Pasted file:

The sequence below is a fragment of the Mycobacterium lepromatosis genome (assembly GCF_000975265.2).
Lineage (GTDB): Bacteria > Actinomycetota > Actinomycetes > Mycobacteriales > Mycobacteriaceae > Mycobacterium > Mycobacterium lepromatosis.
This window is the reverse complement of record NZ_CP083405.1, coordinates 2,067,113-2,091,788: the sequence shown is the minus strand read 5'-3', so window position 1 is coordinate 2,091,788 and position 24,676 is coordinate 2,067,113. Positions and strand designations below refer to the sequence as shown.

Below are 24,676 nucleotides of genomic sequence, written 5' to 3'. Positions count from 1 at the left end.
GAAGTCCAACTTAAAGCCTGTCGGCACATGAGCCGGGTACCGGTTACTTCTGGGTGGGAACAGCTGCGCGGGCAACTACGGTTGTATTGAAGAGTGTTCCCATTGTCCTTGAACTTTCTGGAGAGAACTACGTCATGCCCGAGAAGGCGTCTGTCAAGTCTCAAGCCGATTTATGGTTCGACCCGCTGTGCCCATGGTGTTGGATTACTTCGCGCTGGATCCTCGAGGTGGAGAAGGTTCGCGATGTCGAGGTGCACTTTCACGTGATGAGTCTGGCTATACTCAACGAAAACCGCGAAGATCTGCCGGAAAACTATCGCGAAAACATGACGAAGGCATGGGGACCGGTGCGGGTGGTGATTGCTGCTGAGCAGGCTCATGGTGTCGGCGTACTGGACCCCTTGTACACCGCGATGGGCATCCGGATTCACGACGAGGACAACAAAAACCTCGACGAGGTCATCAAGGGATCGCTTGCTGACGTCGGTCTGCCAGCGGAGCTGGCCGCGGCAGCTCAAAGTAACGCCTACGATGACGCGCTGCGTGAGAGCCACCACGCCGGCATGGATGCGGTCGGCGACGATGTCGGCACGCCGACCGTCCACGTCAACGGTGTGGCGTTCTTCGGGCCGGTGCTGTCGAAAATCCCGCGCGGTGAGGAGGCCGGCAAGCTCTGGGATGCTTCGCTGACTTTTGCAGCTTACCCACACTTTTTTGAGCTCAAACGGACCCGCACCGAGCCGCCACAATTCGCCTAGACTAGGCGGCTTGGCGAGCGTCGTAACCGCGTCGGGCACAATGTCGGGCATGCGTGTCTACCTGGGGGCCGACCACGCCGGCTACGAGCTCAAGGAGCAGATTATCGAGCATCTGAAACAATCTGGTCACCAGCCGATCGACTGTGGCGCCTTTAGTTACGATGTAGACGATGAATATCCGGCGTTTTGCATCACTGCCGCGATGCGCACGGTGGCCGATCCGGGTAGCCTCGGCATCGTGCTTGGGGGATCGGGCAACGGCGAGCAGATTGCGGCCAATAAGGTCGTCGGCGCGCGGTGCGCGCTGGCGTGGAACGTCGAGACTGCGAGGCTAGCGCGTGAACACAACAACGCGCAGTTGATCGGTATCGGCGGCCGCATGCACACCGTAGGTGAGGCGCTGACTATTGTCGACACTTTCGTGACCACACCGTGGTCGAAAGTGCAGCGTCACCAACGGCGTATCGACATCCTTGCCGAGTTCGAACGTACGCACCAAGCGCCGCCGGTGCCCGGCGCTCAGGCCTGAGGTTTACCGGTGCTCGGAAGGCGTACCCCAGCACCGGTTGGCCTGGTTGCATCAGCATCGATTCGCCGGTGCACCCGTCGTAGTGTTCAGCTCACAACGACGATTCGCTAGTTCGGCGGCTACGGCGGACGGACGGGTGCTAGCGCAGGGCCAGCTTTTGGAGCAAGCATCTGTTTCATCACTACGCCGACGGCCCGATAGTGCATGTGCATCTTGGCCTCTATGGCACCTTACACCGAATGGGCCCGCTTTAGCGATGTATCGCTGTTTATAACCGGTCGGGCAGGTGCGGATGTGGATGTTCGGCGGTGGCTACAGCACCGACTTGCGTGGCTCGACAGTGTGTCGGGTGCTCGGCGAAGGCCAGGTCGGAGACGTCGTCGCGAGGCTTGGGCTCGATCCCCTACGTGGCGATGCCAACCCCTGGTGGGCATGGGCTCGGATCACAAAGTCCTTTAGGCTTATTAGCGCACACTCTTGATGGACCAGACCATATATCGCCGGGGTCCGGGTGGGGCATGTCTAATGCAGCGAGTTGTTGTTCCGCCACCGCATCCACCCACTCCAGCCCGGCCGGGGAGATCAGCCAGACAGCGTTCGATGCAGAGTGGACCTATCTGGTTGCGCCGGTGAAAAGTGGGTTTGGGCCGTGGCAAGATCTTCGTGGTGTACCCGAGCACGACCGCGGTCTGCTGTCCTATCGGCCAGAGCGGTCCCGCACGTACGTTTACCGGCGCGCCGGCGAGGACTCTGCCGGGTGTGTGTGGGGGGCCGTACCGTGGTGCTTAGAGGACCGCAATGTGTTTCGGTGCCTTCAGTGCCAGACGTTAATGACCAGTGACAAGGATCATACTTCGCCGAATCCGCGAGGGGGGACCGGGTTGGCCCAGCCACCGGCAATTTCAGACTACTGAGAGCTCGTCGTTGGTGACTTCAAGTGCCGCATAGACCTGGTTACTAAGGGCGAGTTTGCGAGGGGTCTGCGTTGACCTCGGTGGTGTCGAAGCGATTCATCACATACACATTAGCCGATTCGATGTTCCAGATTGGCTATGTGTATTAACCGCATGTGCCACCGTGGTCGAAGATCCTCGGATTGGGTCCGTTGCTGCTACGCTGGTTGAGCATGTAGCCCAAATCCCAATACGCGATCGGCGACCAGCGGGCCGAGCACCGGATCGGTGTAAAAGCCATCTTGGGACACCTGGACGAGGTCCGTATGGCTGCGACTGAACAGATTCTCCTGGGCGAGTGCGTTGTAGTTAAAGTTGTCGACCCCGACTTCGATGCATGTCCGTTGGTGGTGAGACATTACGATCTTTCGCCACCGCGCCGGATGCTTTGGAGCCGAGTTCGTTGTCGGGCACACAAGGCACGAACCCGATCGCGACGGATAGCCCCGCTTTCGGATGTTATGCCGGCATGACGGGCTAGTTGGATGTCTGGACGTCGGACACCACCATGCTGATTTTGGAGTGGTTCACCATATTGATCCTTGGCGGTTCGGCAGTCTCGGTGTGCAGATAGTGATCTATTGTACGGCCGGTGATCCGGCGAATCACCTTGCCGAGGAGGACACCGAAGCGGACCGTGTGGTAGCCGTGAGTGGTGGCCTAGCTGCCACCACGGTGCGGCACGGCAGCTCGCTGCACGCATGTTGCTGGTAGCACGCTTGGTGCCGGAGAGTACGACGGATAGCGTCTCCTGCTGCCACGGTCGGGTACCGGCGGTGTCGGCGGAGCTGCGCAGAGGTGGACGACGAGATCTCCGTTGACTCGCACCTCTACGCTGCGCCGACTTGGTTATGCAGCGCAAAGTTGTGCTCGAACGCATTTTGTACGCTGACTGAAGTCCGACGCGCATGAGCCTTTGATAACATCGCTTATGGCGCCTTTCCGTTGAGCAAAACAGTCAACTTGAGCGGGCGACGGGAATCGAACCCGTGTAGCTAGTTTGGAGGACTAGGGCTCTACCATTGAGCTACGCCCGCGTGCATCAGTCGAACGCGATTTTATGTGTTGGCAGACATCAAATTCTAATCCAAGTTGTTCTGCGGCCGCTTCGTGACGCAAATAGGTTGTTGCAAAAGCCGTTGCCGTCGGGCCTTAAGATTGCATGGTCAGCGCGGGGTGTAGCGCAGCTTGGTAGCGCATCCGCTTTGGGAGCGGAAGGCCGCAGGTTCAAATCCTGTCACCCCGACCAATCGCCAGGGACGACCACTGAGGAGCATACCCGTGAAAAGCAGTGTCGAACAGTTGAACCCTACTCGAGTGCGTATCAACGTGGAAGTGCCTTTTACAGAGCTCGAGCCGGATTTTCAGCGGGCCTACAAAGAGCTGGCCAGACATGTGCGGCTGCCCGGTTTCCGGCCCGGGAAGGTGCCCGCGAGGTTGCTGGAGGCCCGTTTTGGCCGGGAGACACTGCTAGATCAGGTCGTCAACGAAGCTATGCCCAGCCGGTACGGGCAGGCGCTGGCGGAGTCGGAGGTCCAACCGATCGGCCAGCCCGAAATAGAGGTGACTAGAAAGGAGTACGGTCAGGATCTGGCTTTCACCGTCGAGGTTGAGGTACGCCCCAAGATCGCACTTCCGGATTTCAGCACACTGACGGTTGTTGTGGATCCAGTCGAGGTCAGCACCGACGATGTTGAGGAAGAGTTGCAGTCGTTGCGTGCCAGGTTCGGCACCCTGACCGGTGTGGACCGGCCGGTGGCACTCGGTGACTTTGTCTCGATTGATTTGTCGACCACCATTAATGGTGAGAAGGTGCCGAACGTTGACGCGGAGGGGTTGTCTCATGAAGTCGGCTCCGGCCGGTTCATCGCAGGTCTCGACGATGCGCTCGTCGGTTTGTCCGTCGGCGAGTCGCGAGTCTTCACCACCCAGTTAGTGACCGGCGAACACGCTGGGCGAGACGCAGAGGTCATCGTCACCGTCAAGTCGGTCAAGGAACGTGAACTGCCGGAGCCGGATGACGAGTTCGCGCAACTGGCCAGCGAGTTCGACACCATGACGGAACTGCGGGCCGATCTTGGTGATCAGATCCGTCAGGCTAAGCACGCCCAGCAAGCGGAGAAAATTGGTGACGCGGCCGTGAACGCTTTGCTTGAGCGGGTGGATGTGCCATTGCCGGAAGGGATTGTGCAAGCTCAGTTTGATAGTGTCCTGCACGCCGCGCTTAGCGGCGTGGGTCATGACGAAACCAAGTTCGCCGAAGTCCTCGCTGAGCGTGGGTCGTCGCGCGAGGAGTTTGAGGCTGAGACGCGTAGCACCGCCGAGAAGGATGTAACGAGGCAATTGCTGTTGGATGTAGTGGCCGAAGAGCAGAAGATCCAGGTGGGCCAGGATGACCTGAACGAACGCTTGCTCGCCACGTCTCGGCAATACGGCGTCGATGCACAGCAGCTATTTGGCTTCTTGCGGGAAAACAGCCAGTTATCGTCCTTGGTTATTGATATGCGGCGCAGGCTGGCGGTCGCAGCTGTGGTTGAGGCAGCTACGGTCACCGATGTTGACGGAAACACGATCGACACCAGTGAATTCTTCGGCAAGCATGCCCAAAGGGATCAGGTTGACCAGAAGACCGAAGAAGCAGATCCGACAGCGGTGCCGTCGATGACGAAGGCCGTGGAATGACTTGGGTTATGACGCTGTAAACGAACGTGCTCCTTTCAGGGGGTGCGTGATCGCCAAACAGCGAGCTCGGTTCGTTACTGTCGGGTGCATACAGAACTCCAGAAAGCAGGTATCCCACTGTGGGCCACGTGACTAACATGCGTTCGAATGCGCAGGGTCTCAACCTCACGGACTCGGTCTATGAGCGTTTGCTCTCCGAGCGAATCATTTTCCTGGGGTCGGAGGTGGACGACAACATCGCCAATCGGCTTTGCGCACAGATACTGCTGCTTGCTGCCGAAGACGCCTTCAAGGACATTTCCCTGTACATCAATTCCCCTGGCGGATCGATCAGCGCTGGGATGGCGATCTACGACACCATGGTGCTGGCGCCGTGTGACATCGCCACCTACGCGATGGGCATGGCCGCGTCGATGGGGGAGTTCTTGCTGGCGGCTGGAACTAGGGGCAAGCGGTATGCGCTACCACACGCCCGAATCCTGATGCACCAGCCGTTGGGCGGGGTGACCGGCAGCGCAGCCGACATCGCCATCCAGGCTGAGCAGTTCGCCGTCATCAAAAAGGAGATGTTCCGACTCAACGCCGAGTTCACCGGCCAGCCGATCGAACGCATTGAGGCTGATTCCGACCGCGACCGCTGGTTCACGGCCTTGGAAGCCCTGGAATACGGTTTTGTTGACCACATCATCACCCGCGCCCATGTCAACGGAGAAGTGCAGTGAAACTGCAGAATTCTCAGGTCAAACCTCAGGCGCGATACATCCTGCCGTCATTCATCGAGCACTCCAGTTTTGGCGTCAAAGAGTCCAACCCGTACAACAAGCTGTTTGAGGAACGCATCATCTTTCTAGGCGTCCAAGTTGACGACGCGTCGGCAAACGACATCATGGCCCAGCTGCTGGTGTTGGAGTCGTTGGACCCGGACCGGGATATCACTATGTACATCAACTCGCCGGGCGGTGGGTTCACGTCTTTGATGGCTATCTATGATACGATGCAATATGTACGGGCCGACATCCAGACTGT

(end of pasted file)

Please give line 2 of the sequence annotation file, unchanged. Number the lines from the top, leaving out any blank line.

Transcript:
Lineage (GTDB): Bacteria > Actinomycetota > Actinomycetes > Mycobacteriales > Mycobacteriaceae > Mycobacterium > Mycobacterium lepromatosis.